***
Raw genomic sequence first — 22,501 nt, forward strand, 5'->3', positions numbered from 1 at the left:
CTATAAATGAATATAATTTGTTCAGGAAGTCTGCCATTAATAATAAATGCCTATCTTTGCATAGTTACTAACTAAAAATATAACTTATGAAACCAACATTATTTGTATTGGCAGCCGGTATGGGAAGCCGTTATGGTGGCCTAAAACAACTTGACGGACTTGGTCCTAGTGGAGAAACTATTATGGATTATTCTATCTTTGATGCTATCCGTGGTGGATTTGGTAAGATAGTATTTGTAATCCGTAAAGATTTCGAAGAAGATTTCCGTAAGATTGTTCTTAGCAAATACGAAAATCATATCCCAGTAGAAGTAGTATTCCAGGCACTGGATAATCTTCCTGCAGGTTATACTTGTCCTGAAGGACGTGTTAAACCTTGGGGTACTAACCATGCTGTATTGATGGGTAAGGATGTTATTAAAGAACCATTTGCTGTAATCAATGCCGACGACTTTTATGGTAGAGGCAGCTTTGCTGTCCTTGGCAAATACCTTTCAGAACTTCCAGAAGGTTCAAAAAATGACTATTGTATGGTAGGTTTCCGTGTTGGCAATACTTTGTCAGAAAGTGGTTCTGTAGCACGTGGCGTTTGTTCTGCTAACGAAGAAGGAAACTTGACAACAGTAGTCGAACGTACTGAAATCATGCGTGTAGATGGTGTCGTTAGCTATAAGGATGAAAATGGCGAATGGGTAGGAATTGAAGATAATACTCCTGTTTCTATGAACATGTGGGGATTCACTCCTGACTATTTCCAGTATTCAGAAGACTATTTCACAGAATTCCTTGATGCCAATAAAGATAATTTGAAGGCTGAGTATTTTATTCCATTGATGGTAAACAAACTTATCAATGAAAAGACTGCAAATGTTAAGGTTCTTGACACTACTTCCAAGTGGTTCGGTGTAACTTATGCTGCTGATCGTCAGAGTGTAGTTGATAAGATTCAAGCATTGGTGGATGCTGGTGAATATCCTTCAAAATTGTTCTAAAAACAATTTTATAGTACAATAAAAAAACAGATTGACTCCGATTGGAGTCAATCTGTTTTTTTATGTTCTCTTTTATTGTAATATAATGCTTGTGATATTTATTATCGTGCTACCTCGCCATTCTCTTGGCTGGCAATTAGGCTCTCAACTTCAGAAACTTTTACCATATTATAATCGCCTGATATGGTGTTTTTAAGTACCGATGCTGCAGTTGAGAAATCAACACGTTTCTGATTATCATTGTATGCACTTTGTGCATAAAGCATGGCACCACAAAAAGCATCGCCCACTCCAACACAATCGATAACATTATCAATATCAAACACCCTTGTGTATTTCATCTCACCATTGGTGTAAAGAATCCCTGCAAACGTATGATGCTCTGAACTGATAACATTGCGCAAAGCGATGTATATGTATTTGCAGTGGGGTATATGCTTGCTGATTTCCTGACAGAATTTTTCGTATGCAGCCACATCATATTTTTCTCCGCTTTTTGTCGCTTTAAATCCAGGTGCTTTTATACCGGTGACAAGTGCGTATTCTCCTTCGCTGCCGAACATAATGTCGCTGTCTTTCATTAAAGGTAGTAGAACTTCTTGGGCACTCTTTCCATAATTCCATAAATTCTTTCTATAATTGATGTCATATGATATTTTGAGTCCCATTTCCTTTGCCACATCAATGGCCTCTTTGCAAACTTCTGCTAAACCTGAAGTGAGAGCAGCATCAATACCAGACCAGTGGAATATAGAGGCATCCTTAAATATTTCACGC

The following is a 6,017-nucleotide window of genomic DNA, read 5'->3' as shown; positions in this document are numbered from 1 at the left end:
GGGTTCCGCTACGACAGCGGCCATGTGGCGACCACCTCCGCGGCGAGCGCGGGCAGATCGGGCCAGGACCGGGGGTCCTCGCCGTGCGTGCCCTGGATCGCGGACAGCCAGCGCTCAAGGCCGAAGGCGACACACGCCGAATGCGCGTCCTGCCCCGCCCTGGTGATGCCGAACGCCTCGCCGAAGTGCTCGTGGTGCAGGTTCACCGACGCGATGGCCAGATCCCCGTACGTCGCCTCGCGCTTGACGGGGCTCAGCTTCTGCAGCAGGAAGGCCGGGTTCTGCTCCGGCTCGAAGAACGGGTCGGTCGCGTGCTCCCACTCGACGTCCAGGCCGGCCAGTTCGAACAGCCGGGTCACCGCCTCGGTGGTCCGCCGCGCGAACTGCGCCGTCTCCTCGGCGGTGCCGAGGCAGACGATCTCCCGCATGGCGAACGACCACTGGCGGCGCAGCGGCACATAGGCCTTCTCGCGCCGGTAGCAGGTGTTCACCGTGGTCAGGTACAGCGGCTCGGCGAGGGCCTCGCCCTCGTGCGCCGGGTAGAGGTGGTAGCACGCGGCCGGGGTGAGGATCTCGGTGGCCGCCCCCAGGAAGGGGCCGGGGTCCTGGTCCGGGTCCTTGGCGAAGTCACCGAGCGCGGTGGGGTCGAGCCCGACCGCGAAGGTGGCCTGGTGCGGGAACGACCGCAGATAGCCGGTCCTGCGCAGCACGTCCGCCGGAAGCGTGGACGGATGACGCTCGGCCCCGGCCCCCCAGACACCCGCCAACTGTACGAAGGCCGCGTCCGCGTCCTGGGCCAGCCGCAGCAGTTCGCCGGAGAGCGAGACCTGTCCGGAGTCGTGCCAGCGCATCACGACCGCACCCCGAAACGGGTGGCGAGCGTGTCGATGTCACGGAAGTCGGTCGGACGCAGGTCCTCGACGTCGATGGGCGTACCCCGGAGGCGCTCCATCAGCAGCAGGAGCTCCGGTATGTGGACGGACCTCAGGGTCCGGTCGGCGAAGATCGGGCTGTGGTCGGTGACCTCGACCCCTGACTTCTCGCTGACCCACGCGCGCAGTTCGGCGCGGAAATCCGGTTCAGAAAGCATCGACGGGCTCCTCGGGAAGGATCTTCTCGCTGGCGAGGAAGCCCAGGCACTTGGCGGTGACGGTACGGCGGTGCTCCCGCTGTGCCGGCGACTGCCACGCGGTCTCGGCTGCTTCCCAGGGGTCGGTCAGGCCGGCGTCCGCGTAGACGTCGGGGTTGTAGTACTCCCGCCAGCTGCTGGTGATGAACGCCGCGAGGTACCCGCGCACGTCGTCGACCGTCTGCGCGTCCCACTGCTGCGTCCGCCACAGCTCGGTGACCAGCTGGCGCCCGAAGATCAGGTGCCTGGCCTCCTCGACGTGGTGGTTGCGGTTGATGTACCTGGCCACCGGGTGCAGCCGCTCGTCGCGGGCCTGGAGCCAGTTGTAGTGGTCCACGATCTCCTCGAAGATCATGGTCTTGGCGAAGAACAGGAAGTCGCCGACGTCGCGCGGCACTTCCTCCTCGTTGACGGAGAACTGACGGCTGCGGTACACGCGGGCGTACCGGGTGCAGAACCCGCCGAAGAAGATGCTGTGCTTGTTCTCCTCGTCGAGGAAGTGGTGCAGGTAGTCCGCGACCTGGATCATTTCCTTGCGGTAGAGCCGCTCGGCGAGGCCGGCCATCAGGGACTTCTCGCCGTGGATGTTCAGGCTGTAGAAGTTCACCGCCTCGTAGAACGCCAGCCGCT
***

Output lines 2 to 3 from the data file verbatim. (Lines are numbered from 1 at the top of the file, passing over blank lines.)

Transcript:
CTATAAATGAATATAATTTGTTCAGGAAGTCTGCCATTAATAATAAATGCCTATCTTTGCATAGTTACTAACTAAAAATATAACTTATGAAACCAACATTATTTGTATTGGCAGCCGGTATGGGAAGCCGTTATGGTGGCCTAAAACAACTTGACGGACTTGGTCCTAGTGGAGAAACTATTATGGATTATTCTATCTTTGATGCTATCCGTGGTGGATTTGGTAAGATAGTATTTGTAATCCGTAAAGATTTCGAAGAAGATTTCCGTAAGATTGTTCTTAGCAAATACGAAAATCATATCCCAGTAGAAGTAGTATTCCAGGCACTGGATAATCTTCCTGCAGGTTATACTTGTCCTGAAGGACGTGTTAAACCTTGGGGTACTAACCATGCTGTATTGATGGGTAAGGATGTTATTAAAGAACCATTTGCTGTAATCAATGCCGACGACTTTTATGGTAGAGGCAGCTTTGCTGTCCTTGGCAAATACCTTTCAGAACTTCCAGAAGGTTCAAAAAATGACTATTGTATGGTAGGTTTCCGTGTTGGCAATACTTTGTCAGAAAGTGGTTCTGTAGCACGTGGCGTTTGTTCTGCTAACGAAGAAGGAAACTTGACAACAGTAGTCGAACGTACTGAAATCATGCGTGTAGATGGTGTCGTTAGCTATAAGGATGAAAATGGCGAATGGGTAGGAATTGAAGATAATACTCCTGTTTCTATGAACATGTGGGGATTCACTCCTGACTATTTCCAGTATTCAGAAGACTATTTCACAGAATTCCTTGATGCCAATAAAGATAATTTGAAGGCTGAGTATTTTATTCCATTGATGGTAAACAAACTTATCAATGAAAAGACTGCAAATGTTAAGGTTCTTGACACTACTTCCAAGTGGTTCGGTGTAACTTATGCTGCTGATCGTCAGAGTGTAGTTGATAAGATTCAAGCATTGGTGGATGCTGGTGAATATCCTTCAAAATTGTTCTAAAAACAATTTTATAGTACAATAAAAAAACAGATTGACTCCGATTGGAGTCAATCTGTTTTTTTATGTTCTCTTTTATTGTAATATAATGCTTGTGATATTTATTATCGTGCTACCTCGCCATTCTCTTGGCTGGCAATTAGGCTCTCAACTTCAGAAACTTTTACCATATTATAATCGCCTGATATGGTGTTTTTAAGTACCGATGCTGCAGTTGAGAAATCAACACGTTTCTGATTATCATTGTATGCACTTTGTGCATAAAGCATGGCACCACAAAAAGCATCGCCCACTCCAACACAATCGATAACATTATCAATATCAAACACCCTTGTGTATTTCATCTCACCATTGGTGTAAAGAATCCCTGCAAACGTATGATGCTCTGAACTGATAACATTGCGCAAAGCGATGTATATGTATTTGCAGTGGGGTATATGCTTGCTGATTTCCTGACAGAATTTTTCGTATGCAGCCACATCATATTTTTCTCCGCTTTTTGTCGCTTTAAATCCAGGTGCTTTTATACCGGTGACAAGTGCGTATTCTCCTTCGCTGCCGAACATAATGTCGCTGTCTTTCATTAAAGGTAGTAGAACTTCTTGGGCACTCTTTCCATAATTCCATAAATTCTTTCTATAATTGATGTCATATGATATTTTGAGTCCCATTTCCTTTGCCACATCAATGGCCTCTTTGCAAACTTCTGCTAAACCTGAAGTGAGAGCAGCATCAATACCAGACCAGTGGAATATAGAGGCATCCTTAAATATTTCACGC

The following is a 6,017-nucleotide window of genomic DNA, read 5'->3' as shown; positions in this document are numbered from 1 at the left end: